the result becomes a system overall performance.
... which is exactly what we should care about.
So the overall performance should include the entire camera, ie. noise, ISO, FPS, AF, lens, etc., not represented by DXO only.
It has been well known in the astrophotography that Nikon does NOT output real raw data, some degrees of NR is applied to their RAW.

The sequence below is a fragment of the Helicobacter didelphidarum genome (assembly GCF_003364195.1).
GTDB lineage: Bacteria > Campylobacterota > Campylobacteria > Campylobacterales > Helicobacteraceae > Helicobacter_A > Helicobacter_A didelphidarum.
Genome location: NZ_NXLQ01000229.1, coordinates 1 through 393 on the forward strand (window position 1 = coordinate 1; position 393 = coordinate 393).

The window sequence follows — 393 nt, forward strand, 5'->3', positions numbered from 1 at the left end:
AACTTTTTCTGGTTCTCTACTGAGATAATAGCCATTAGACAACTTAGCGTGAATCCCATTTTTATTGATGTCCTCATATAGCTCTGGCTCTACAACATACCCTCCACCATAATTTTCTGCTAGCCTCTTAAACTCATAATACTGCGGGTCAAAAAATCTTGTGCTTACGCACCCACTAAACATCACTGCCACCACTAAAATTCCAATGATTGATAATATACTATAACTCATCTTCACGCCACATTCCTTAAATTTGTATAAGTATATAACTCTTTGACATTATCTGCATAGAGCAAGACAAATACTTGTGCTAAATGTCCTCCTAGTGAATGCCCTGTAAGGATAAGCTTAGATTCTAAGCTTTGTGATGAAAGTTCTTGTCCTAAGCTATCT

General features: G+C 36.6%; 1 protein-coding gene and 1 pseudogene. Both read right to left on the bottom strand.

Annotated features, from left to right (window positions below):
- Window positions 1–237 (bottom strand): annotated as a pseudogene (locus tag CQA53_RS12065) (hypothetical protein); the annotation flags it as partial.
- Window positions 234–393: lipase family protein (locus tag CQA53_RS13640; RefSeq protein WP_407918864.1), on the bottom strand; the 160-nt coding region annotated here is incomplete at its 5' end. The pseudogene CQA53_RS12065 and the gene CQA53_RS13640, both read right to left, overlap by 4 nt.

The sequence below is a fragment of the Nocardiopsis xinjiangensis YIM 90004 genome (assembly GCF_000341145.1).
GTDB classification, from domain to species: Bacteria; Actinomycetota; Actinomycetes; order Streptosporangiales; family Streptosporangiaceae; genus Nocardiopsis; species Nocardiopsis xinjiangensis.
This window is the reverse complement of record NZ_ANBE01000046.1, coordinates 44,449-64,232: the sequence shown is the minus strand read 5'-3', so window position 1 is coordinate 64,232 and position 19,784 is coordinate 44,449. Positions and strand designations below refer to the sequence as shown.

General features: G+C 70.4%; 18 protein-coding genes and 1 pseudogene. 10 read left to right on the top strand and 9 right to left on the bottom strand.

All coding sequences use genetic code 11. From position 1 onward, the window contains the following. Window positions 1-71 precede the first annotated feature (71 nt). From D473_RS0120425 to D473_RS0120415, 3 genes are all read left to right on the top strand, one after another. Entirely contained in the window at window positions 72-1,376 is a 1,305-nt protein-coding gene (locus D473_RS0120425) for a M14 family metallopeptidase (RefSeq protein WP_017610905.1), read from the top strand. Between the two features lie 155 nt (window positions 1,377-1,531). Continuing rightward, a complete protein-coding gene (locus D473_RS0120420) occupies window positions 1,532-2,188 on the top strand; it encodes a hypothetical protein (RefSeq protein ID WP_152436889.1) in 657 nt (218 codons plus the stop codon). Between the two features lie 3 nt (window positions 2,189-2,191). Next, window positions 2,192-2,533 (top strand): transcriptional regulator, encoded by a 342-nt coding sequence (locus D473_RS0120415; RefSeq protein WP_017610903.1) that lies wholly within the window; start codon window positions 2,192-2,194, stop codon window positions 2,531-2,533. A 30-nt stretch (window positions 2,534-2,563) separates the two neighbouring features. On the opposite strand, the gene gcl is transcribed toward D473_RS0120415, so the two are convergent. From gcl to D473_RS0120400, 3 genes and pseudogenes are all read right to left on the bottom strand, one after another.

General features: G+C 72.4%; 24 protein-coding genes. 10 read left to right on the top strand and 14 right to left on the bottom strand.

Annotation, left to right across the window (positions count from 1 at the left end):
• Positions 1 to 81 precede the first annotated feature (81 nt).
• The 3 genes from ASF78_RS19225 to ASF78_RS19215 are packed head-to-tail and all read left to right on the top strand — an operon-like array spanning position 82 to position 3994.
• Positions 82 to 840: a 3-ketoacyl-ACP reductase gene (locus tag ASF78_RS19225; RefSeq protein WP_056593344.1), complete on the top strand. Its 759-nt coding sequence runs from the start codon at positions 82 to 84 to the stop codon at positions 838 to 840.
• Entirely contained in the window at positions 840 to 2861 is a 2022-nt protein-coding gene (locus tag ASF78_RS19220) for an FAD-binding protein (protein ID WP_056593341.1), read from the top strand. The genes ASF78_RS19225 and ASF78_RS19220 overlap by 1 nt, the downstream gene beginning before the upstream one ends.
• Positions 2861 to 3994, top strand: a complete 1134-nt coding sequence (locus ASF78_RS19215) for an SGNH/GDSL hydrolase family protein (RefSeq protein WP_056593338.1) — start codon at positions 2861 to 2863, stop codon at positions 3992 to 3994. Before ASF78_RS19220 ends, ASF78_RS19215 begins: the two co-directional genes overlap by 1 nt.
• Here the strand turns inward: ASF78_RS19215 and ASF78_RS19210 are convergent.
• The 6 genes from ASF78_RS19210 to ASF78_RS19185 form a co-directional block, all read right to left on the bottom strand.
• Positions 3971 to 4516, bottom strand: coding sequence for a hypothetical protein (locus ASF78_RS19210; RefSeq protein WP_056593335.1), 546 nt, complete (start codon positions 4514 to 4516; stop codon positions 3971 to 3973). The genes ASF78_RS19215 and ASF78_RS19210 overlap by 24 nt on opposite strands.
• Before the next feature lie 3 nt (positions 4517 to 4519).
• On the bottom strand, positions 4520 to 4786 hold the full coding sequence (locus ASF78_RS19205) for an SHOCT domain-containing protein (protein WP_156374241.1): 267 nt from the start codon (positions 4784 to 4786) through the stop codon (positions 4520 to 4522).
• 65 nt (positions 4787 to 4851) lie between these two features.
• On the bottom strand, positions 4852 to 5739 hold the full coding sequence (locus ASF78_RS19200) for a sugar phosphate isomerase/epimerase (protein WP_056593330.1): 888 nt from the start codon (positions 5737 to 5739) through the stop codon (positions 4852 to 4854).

This is a good point, something I didn't want to get into earlier b/c of the complexity of the issue. But since you brought it up... what one can do is actually fit the quantitated data from the RAW file (of the wedge shot) to the theoretical luminosity curve of the wedge. You can then find the point at which the fit deviates significantly from the model, & set that as your lower end. To standardize results, maybe set a 'maximum deviance' criterion. From this fit vs. model you can also detect 'shadow crushing'... that is, if data is significantly clipped on the lower end (as some suspect is the case for Nikon RAWs), the quantitated data will deviate from the model quicker (instead of continuing to be linear on a log scale, the quantitated data will level out). I've done these measurements for a D7000 vs. my 5D II & 5D III; both cameras show this 'toe' on the darker end, & even if you pick the lower acceptable end based on this toe, the D7000 is still ~2 stops better than any of the 5D series bodies.